This third Jhana is characterized by the stilling of directed thought and evaluation and now able to experience the subtle pleasure of a mind calmly united with the body. This is a pleasant abiding free of comparison to what is no longer present.

“Furthermore, the ending of the defilements depends on the Fourth Jhana which is the abandoning of evaluation. They enter and remain in the Fourth Jhana which is pure equanimity and mindful. Being pure, neither pleasure nor pain is seen. They sit permeated in mind and body with pure, bright awareness. The Fourth Jhana which is a pleasant abiding.

This fourth Jhana is simply a deepening level of concentration and resulting pleasant abiding that remains at peace no matter what arises. This pleasant abiding is the defining characteristic of a well-concentrated mind having integrated the Eightfold Path.

“This follower of the Noble Eightfold Path understands that any phenomena connected to Five Clinging-Aggregates – form, feelings, perceptions, fabrications, consciousness – is impermanent, stressful, a disease, painful, an affliction, and, as such, anatta – not-self. [11,9]

“This follower of the Noble Eightfold Path disregards those phenomena and inclines their mind to the cessation of ignorance – nothing remains to provoke the birth of suffering.

A well-concentrated mind no longer has (self-referential) thoughts and views objectified and focused on outside the body on people, events, or fabricated ideas. [2]

“This follower of the Noble Eightfold Path, from fully developing the four levels of Jhana, knows an exquisite peace. Fabrications ended, grasping too. Dispassion and unbinding established.

“It is as if an archer or their apprentice were to practice on a particular target. With continued practice they would be able to shoot quickly for long distances, piercing many targets.

“In the same manner, they reach the cessation of the defilements. If not then, through continued joyful RightEffort and cessation of the five lower fetters of:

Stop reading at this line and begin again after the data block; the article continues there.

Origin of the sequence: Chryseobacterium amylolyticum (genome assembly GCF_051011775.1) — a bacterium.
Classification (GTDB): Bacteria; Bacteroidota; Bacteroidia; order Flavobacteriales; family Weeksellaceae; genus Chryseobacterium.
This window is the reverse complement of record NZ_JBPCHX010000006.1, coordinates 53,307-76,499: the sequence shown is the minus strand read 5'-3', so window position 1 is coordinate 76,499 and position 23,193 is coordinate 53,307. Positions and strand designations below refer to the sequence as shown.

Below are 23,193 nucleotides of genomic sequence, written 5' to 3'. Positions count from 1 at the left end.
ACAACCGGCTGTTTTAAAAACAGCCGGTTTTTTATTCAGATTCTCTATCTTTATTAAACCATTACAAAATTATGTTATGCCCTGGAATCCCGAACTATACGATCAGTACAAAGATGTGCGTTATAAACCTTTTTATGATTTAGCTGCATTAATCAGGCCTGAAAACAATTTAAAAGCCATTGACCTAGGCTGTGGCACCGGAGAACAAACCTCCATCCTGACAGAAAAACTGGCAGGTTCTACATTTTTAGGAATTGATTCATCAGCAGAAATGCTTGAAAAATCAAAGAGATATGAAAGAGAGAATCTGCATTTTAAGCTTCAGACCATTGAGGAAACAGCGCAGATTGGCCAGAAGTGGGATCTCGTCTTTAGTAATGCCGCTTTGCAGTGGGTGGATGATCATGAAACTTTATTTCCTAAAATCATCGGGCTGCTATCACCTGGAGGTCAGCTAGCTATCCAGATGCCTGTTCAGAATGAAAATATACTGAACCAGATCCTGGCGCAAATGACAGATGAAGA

• Self-identification
  • Grasping at rituals and practices
  • Doubt and uncertainty
  • Sensual craving
  • Deluded thinking

“They are released, unbound. (Unbound from wrong views ignorant of Four Noble Truths)

“I tell you, friends that the ending of the defilements of greed, aversion, and deluded thinking depends on fully developing the four levels of Jhana and overcoming the desire for establishment in the dimension of the infinitude of space, the dimension of infinitude of consciousness, the dimension of nothingness, or the dimension of perception nor non-perception.

“This follower of the Noble Eightfold Path having abandoned self-identification with form, having abandoned aversion, having abandoned self-reference now here and now there, they enter and remain in the perception of the infinitude of space.  Even here they understand that any phenomena connected to Five Clinging-Aggregates – form, feelings, perceptions, fabrications, consciousness – is impermanent, stressful, a disease, painful, an affliction, and, as such, anatta – not-self. They disregard these phenomena and incline their mind to the cessation of ignorance – nothing remains to provoke the birth of suffering.